In the Jan. 31 editorial “Not in our interest,” the authors make a case against the appropriation of campus resources in order to allow a bank to occupy space in the Memorial Union. However, they attempt to conceal weak arguments behind lofty rhetoric intended to shamelessly romanticize the college campus as an enlightened utopia thriving on the raw power of pristine, distilled human ingenuity. Though they are right to seek to define a campus’ meaning, they fall victim to a pervasive “campus-as-church” fallacy, a hyper-educationalism more akin to a grandfather’s nostalgia about his days at Yale than to the present reality of student life.
The authors contend that the bank consumes “prime campus space that is meant to be a central location for student activity and resources.” What, then, becomes a permissible student resource for the MU? Perhaps the dining services and coffee shop that dominate half of the main level are acceptable simply because the authors make use of them, whereas the bank is a nuisance because it does not serve their needs.
Whatever their criteria, by the authors’ broad standards and elitist educational puritanism no moneymaking enterprise can dare lay a claim to students’ funds on a college campus. STA Travel — also located in the MU — is a privately run travel agency that charges fees for its services, but no one is calling for its expulsion from campus. Starbucks has locations at the ARC and the Silo, but its overpriced coffee and for-profit mission has not incurred such indignation.
If I can grab a latte after class at Starbucks, what of the students who genuinely desire to use the services of U.S. Bank? The authors paint the bank as some tyrannical vacuum of hard-earned cash. Yet the institution retains its station at the MU precisely because of, not in spite of, the students who use and benefit from its services. These services include investment opportunities from humble savings accounts to more advanced financial products which earn money for clients. The disruptive nature of the student demonstrations at the bank may be directed at bank personnel, but they also have consequences for our fellow students whose right to participate in these services is violated.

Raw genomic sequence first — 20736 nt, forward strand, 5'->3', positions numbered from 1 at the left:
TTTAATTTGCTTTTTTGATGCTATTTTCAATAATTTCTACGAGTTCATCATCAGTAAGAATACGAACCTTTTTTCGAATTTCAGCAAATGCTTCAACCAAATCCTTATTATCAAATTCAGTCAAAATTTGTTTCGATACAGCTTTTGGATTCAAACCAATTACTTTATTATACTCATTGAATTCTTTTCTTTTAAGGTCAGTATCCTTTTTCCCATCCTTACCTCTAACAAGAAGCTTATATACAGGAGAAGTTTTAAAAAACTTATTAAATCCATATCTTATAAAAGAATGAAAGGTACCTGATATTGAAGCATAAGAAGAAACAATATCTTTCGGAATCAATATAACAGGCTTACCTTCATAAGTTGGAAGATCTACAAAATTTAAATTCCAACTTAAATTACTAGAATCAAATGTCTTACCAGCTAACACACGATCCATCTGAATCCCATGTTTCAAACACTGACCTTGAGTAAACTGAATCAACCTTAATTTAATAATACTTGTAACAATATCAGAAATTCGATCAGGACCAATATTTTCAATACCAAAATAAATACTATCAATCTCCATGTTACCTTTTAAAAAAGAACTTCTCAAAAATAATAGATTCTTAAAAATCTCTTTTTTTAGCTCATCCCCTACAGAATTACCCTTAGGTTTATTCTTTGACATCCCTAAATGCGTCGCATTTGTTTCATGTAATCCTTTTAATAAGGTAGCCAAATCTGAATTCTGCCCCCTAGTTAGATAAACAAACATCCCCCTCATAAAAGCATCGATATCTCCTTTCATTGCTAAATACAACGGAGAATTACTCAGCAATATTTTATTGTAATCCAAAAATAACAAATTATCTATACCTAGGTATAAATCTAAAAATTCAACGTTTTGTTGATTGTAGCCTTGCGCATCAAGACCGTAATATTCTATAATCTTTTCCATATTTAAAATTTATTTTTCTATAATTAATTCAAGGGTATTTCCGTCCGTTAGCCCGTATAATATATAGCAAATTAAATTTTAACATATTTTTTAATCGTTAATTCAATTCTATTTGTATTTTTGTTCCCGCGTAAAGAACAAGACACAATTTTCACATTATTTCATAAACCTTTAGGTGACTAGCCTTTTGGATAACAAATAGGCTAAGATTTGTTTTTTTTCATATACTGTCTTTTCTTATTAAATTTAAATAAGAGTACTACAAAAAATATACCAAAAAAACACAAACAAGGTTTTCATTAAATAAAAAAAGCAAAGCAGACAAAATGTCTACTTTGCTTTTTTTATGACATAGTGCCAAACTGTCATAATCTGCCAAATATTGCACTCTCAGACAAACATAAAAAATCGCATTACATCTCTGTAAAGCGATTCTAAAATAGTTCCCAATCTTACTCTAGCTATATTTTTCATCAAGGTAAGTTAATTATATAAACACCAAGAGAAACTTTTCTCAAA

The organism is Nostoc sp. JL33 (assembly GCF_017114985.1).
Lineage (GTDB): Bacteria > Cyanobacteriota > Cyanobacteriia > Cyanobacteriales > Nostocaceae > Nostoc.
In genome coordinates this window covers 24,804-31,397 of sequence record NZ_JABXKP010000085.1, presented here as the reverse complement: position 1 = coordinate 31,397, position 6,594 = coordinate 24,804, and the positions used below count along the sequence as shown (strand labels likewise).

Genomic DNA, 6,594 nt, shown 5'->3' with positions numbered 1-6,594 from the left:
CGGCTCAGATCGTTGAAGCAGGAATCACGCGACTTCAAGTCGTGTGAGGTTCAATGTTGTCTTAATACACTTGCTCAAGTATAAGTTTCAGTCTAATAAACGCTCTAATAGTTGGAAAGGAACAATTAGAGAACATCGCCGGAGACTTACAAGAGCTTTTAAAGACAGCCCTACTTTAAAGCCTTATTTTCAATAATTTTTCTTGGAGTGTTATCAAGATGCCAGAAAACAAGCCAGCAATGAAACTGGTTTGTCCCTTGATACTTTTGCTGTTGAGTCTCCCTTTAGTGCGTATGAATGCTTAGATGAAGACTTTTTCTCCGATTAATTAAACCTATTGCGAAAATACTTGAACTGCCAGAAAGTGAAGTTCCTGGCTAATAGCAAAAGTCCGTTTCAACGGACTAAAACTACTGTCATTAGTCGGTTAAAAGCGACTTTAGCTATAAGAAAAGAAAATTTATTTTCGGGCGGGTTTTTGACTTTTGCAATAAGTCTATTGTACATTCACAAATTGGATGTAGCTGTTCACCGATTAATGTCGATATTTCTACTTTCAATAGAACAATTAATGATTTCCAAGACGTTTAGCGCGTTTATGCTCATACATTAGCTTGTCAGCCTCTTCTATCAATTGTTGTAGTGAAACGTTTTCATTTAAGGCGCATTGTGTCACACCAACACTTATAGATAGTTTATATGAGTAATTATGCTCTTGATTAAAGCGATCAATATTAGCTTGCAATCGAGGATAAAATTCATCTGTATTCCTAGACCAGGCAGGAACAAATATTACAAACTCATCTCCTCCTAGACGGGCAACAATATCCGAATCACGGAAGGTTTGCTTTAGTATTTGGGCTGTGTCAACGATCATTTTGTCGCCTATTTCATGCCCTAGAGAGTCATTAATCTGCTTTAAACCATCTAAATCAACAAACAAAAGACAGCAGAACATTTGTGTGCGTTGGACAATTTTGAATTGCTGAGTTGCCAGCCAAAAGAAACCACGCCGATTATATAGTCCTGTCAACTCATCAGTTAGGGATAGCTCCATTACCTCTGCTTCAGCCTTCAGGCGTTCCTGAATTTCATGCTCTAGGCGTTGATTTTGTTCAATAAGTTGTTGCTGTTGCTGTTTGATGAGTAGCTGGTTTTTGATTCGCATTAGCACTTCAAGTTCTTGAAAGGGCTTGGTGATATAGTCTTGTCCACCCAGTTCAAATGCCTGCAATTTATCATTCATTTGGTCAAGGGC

Nobody is obliged to do business at U.S. Bank. If a group feels dissatisfied with its presence, the most effective response is a coordinated non-participation in its services. Those students who require financial assistance are not duped into believing that this bank is their only option. They have myriad campus resources to find alternatives. Yet for those who do choose U.S. Bank as their source of funding, I believe they would see the institution not as a stumbling block to the principles of education, but as the gateway to a more prosperous future thanks to the education they can now afford.